Protect Physical and Mental Health by Slashing COVID Stress

Side view young woman looking away at window sitting on couch at home. Frustrated confused female feels unhappy problem in personal life quarrel break up with boyfriend or unexpected pregnancy conceptCoronavirus, am I right? It’s everywhere these days. And if you’re scared, confused, and stressed about it, you’re definitely not alone.

All-day long, you’re getting messages from various media sources—television, online, social media—and it can beat you up. The numbers being reported are scary, often outlining worst-case scenarios.


That can all take a toll on your physical and mental health.

The stress surrounding the coronavirus is real and the fear is a completely natural response. But to protect your heart and mind, you want to keep that fear from tipping to panic.

One of the ways to do that is to control your inflow of information. Sticking to trusted authoritative sources like the World Health Organization (WHO) and the Centers for Disease Control and Prevention (CDC) for accurate and unbiased information is your best bet.

Following your local department of health is also a good way of keeping track of developments in your community.

Getting your information from these sources, as opposed to news programs, Facebook posts, or social media, is recommended as they focus on the facts. Media sources try to play to human emotion by showing scary images and magnifying the biggest concerns.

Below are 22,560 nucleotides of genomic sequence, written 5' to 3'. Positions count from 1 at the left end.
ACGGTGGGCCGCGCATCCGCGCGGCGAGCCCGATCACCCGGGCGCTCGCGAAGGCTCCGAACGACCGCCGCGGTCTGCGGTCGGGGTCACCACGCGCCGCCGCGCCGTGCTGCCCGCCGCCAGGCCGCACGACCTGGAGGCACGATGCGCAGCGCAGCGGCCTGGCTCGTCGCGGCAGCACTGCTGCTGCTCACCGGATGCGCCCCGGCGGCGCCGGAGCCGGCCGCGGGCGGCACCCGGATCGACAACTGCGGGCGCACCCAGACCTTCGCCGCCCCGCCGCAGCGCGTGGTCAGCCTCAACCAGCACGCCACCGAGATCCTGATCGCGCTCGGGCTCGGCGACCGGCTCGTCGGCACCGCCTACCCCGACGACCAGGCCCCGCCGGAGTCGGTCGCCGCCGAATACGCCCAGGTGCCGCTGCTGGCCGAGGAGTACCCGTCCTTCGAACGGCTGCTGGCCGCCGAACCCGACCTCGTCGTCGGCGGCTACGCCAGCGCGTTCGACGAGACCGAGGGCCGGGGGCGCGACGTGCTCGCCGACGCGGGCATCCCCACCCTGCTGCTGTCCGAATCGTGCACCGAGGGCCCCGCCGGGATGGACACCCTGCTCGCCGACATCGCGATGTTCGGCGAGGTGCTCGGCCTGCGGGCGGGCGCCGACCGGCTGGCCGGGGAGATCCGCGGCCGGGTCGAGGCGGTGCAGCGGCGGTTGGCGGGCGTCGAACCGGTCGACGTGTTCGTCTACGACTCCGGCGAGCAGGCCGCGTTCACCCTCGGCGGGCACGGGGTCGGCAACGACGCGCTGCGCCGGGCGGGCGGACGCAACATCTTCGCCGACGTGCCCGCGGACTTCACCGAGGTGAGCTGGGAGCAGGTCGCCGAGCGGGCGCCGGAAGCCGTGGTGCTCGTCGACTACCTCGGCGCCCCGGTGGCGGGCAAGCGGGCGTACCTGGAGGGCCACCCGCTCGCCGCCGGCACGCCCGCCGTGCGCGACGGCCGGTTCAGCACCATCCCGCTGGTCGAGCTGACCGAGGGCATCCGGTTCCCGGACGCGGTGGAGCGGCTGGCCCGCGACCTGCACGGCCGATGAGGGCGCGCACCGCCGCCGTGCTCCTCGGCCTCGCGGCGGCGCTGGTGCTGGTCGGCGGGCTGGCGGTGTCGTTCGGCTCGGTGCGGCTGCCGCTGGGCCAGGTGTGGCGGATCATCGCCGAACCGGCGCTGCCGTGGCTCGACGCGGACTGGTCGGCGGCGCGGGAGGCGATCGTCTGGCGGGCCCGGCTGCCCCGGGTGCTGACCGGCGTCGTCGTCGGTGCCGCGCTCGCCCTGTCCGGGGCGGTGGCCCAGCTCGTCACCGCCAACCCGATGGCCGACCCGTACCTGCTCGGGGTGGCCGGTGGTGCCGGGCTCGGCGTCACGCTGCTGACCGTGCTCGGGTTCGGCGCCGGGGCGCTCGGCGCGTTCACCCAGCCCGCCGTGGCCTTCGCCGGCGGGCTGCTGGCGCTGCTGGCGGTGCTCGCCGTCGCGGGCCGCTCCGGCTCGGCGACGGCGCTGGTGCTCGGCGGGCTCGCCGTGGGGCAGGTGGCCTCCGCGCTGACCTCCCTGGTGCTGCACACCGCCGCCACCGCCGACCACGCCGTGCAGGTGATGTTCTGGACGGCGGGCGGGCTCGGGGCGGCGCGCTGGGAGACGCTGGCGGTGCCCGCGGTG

It’s data versus images that are designed to evoke emotion.

For example, think of the eerie photos of empty streets. But really, where are all those people? Safe at home. And while your favorite news channel might be reporting the imminent danger, the WHO reports that most people will experience mild or moderate symptoms without any long-term consequence.


And that’s likely from the most authoritative health resource on the planet.

Considering your personal risk is also important. Are you coming into contact with plenty of people each day or not washing your hands? Likely not. And if you’re heeding professional advice and self-isolating, you’re at even less risk of contracting COVID-19.

Taking a moment to consider your personal risk and seeking out accurate, unbiased information is the best way to ease the stress and confusion surrounding COVID-19.

Author Bio

Mohan Garikiparithi got his degree in medicine from Osmania University (University of Health Sciences). He practiced clinical medicine for over a decade before he shifted his focus to the field of health communications. During his active practice he served as the head of the Dept. of Microbiology in a diagnostic centre in India. On a three-year communications program in Germany, Mohan developed a keen interest in German Medicine (Homoeopathy), and other alternative systems of medicine. He now advocates treating different medical conditions without the use of traditional drugs. An ardent squash player, Mohan believes in the importance of fitness and wellness.


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